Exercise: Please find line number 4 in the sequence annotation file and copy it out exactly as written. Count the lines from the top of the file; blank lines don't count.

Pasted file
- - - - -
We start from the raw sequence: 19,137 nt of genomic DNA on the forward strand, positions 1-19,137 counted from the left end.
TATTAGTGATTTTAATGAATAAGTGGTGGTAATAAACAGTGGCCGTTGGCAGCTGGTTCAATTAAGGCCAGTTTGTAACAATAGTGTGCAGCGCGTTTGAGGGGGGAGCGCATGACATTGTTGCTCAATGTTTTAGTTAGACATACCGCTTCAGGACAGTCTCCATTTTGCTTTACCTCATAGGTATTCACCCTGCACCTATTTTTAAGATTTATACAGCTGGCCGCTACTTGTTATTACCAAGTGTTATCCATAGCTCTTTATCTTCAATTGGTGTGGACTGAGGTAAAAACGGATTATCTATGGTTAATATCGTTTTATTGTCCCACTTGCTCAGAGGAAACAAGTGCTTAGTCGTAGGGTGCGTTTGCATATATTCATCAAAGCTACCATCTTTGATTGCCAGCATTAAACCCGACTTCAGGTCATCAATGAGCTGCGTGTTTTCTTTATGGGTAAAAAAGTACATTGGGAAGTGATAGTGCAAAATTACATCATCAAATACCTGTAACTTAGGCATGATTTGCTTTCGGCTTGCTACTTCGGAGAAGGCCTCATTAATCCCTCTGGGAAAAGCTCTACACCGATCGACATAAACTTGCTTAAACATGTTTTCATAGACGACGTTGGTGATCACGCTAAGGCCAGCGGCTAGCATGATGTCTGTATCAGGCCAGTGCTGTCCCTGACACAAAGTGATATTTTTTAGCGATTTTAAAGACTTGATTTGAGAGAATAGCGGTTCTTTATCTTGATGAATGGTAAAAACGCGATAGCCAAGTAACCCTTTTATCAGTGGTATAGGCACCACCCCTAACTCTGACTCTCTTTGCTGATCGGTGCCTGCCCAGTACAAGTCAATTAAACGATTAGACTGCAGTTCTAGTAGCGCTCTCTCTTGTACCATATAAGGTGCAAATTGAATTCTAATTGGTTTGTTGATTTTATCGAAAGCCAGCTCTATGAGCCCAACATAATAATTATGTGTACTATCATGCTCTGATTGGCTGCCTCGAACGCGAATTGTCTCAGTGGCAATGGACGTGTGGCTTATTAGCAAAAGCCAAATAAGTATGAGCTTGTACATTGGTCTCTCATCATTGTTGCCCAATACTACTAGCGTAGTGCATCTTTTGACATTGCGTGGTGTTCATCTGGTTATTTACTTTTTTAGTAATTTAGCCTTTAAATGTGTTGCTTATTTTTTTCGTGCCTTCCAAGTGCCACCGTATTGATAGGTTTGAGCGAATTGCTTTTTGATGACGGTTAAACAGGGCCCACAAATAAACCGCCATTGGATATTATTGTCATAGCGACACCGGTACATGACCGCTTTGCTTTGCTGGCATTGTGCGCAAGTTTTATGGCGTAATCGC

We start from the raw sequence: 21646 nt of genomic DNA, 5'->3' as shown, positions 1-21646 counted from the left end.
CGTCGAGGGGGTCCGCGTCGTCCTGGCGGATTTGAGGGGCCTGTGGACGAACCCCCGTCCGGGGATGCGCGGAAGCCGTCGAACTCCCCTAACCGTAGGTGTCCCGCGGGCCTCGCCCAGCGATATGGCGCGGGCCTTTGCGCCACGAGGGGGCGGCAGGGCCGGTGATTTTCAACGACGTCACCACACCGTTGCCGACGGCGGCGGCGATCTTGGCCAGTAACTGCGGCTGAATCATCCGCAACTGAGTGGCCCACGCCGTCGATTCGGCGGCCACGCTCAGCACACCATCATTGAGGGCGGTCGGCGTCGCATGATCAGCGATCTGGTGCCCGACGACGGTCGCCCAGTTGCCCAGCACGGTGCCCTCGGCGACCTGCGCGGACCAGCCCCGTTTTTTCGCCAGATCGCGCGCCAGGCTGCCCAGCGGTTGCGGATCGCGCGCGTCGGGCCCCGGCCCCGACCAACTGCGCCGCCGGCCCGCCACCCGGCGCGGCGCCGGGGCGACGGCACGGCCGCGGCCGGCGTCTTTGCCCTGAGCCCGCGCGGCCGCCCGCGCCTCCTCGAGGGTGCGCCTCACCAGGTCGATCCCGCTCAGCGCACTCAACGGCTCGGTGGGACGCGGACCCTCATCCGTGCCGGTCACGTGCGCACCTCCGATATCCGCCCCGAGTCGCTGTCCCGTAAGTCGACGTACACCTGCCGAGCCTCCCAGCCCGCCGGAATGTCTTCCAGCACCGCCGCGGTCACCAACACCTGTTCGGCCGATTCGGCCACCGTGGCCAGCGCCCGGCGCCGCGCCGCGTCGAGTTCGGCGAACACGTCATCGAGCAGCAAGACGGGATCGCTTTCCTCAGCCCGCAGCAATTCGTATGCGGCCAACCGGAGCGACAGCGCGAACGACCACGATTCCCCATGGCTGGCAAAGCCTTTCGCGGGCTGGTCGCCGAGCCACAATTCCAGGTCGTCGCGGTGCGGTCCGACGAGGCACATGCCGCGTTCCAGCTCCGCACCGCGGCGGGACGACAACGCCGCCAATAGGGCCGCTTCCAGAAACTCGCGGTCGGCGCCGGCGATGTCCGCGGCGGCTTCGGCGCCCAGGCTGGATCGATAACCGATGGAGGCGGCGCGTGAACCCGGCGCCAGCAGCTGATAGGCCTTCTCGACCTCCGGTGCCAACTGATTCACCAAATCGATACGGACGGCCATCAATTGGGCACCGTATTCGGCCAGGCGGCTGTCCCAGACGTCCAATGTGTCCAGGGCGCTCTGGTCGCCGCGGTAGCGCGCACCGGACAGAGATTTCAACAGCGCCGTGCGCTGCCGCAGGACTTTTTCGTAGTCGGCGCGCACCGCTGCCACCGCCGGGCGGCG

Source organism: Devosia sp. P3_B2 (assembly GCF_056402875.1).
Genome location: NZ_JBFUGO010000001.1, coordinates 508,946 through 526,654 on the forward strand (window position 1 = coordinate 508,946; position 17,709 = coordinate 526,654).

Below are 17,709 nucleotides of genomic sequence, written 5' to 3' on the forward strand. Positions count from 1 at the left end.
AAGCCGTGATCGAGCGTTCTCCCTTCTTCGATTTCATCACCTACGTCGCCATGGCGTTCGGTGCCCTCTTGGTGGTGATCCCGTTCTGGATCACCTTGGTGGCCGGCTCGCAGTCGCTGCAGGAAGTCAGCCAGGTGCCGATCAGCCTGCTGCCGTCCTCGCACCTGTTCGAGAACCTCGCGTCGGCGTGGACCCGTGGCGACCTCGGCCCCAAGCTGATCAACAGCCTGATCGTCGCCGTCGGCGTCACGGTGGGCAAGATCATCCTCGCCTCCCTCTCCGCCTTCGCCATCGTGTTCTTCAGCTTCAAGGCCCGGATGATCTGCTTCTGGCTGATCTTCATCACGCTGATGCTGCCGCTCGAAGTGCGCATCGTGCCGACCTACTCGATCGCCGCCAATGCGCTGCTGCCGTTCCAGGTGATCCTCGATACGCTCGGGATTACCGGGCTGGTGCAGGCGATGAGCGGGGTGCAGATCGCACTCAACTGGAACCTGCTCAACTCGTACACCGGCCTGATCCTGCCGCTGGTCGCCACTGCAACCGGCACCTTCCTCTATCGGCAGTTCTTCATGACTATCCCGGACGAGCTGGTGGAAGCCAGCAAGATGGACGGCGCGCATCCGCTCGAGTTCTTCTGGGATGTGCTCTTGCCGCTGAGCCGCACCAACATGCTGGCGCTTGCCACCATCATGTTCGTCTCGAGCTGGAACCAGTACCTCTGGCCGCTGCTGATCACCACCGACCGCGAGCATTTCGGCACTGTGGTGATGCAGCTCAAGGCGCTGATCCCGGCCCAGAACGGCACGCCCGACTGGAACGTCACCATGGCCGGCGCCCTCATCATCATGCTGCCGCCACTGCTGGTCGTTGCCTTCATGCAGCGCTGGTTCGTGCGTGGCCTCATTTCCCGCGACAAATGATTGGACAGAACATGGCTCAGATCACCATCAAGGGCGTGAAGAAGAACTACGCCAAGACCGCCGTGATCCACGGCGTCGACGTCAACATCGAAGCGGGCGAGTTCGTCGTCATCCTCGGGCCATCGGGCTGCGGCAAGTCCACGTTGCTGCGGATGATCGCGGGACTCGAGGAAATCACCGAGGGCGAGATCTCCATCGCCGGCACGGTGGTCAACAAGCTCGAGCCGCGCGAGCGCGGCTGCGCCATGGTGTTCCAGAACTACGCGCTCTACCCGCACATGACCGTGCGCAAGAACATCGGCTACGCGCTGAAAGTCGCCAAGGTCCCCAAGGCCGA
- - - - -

CGTCGAGGGGGTCCGCGTCGTCCTGGCGGATTTGAGGGGCCTGTGGACGAACCCCCGTCCGGGGATGCGCGGAAGCCGTCGAACTCCCCTAACCGTAGGTGTCCCGCGGGCCTCGCCCAGCGATATGGCGCGGGCCTTTGCGCCACGAGGGGGCGGCAGGGCCGGTGATTTTCAACGACGTCACCACACCGTTGCCGACGGCGGCGGCGATCTTGGCCAGTAACTGCGGCTGAATCATCCGCAACTGAGTGGCCCACGCCGTCGATTCGGCGGCCACGCTCAGCACACCATCATTGAGGGCGGTCGGCGTCGCATGATCAGCGATCTGGTGCCCGACGACGGTCGCCCAGTTGCCCAGCACGGTGCCCTCGGCGACCTGCGCGGACCAGCCCCGTTTTTTCGCCAGATCGCGCGCCAGGCTGCCCAGCGGTTGCGGATCGCGCGCGTCGGGCCCCGGCCCCGACCAACTGCGCCGCCGGCCCGCCACCCGGCGCGGCGCCGGGGCGACGGCACGGCCGCGGCCGGCGTCTTTGCCCTGAGCCCGCGCGGCCGCCCGCGCCTCCTCGAGGGTGCGCCTCACCAGGTCGATCCCGCTCAGCGCACTCAACGGCTCGGTGGGACGCGGACCCTCATCCGTGCCGGTCACGTGCGCACCTCCGATATCCGCCCCGAGTCGCTGTCCCGTAAGTCGACGTACACCTGCCGAGCCTCCCAGCCCGCCGGAATGTCTTCCAGCACCGCCGCGGTCACCAACACCTGTTCGGCCGATTCGGCCACCGTGGCCAGCGCCCGGCGCCGCGCCGCGTCGAGTTCGGCGAACACGTCATCGAGCAGCAAGACGGGATCGCTTTCCTCAGCCCGCAGCAATTCGTATGCGGCCAACCGGAGCGACAGCGCGAACGACCACGATTCCCCATGGCTGGCAAAGCCTTTCGCGGGCTGGTCGCCGAGCCACAATTCCAGGTCGTCGCGGTGCGGTCCGACGAGGCACATGCCGCGTTCCAGCTCCGCACCGCGGCGGGACGACAACGCCGCCAATAGGGCCGCTTCCAGAAACTCGCGGTCGGCGCCGGCGATGTCCGCGGCGGCTTCGGCGCCCAGGCTGGATCGATAACCGATGGAGGCGGCGCGTGAACCCGGCGCCAGCAGCTGATAGGCCTTCTCGACCTCCGGTGCCAACTGATTCACCAAATCGATACGGACGGCCATCAATTGGGCACCGTATTCGGCCAGGCGGCTGTCCCAGACGTCCAATGTGTCCAGGGCGCTCTGGTCGCCGCGGTAGCGCGCACCGGACAGAGATTTCAACAGCGCCGTGCGCTGCCGCAGGACTTTTTCGTAGTCGGCGCGCACCGCTGCCACCGCCGGGCGGCG